The population of Yemen is 26,7 million according to 2015 estimates, with 41% of the population being under 15 years old and 2.7% above 65 years. Yemen is a largely tribal society.
Yemen has become increasingly fractured since President Hadi was ousted from the capital and went into exile. The country is torn between ascendant Houthis, remnants of the former regime, AQAP, and a secession movement in the south, and none are capable of controlling the entire country.
The Yemeni conflict has escalated significantly from March 25th, 2015 and the taking of Aden airport by the Houthis, affecting 20 of the 22 governorates of Yemen in November, 2015. On November 24th 2015, the WHO reported that the health facilities in Yemen had confirmed 5,798 deaths and 27,478 wounded since March 19th. These figures are, broadly underestimated given the fact that they only reflect the victims identified in the health structures. In terms of healthcare, the situation is more than alarming.
PRIMARY HEALTH CARE FOR POPULATIONS AFFECTED BY THE INTERNAL CONFLICT OF 2009
The armed conflict that took place in 2009 between the Houthi rebels and the Yemeni government in the North-West of the country has resulted in more than 250,000 displaced people. Gathered in camps, these refugees remain far away from health care facilities. They are bearing the consequences of the war daily: destroyed infrastructures, lack of medical staff that fled the region, difficulties in obtaining medicines. MdM, present in the Saada governorate since 2007, supports health facilities, enabling continuous access to health care for the communities.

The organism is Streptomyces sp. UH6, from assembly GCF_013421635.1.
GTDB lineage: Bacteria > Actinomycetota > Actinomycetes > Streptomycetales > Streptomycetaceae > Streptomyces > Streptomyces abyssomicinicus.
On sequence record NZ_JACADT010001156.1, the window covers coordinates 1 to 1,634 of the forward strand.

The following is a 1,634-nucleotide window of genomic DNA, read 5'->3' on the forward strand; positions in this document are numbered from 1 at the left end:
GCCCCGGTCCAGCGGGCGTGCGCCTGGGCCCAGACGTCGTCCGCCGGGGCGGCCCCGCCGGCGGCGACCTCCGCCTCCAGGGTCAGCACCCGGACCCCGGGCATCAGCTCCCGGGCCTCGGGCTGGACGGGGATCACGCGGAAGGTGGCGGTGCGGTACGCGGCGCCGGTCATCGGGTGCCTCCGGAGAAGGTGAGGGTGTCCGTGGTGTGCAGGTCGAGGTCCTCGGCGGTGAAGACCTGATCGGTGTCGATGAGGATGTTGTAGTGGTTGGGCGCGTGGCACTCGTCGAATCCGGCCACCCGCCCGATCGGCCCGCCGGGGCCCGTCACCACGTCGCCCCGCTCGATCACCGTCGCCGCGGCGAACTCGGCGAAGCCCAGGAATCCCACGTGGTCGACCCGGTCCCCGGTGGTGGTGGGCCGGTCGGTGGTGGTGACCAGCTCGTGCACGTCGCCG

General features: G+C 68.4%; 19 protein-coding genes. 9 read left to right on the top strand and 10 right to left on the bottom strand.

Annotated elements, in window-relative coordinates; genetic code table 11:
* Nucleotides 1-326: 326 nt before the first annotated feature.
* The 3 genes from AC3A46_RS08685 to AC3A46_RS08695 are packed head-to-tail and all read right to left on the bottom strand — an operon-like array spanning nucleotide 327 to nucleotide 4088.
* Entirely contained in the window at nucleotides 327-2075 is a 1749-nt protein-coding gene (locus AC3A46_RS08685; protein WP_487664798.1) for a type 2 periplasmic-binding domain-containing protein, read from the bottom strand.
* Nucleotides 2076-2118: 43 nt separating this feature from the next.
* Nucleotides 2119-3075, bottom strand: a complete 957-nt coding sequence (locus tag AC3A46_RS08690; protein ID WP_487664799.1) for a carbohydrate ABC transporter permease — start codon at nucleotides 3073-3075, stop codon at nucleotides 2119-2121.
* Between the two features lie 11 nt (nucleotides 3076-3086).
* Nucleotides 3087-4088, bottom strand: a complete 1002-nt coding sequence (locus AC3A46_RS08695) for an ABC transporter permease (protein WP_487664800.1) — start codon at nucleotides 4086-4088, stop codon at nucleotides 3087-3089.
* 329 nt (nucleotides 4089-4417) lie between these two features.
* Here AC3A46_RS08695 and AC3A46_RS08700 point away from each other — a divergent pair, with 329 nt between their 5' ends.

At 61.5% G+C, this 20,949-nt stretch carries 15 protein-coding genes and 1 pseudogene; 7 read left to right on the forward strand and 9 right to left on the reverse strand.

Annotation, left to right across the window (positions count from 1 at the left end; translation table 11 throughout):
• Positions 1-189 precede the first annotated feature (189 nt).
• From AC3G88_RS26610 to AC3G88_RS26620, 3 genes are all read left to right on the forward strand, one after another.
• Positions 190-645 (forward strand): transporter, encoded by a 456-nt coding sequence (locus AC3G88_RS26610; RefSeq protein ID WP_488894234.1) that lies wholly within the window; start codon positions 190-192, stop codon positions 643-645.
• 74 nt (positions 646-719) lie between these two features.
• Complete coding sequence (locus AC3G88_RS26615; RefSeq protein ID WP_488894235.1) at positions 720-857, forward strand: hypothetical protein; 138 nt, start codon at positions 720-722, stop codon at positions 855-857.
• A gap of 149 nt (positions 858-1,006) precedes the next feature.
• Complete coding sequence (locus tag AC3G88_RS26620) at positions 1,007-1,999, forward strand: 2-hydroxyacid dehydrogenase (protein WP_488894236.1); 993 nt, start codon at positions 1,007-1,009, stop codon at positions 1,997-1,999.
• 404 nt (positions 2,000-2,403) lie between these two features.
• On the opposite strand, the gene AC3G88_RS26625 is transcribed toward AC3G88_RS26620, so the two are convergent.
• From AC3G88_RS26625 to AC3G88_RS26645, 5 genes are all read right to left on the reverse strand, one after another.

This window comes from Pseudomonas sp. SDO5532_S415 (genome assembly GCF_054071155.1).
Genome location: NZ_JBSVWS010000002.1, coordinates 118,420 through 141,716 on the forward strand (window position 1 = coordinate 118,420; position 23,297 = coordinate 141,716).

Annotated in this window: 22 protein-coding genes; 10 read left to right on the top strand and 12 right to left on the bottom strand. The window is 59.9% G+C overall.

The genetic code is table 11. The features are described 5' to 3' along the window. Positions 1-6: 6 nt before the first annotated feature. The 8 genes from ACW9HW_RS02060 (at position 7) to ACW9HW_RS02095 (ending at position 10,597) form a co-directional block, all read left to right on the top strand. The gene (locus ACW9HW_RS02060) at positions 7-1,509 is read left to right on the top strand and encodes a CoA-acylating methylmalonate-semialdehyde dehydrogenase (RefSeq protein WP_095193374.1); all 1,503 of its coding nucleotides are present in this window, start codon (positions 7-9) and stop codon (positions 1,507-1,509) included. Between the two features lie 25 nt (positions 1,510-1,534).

From 2009 until July 2012, MdM supported eight health care centres— providing medicine, some light renovations, surveillance for epidemics— and set up four mobile clinics that provided direct health care (primary health care consultations and antenatal checkups). Children under five years old benefitted from malnutrition screening, those suffering from acute malnutrition problems were treated through the distribution of nutrition rations.
Due to the instability in the country and the significant obstacles to the implementation of activities in the region, MdM is currently working on the design of a new project in Yemen.
The proposed MdM strategy is based on 3 axis:
Axis 1: Provide health care services through:
Provision of GBV services will be included in the delivered health package. This will include clinical and psychosocial management, referral of GBV survivors for legal assistance and prevention activities by raising community awareness on GBV.
Axis 2: Provide mental healthcare and psychosocial support in targeted health facilities, mobile clinics and through a network of trained Community Health Volunteers for the detection and community awareness
Axis 3: Reinforcement of emergency response capacity through emergency team ready to be deployed in case of large influx of injured people, new displacement of population or onset of any outbreak in the targeted areas
Potential partnership opportunities will be explored with national NGOs to ensure cooperation and sustainability.
European Commission’s Humanitarian Aid and Civil Protection department (ECHO)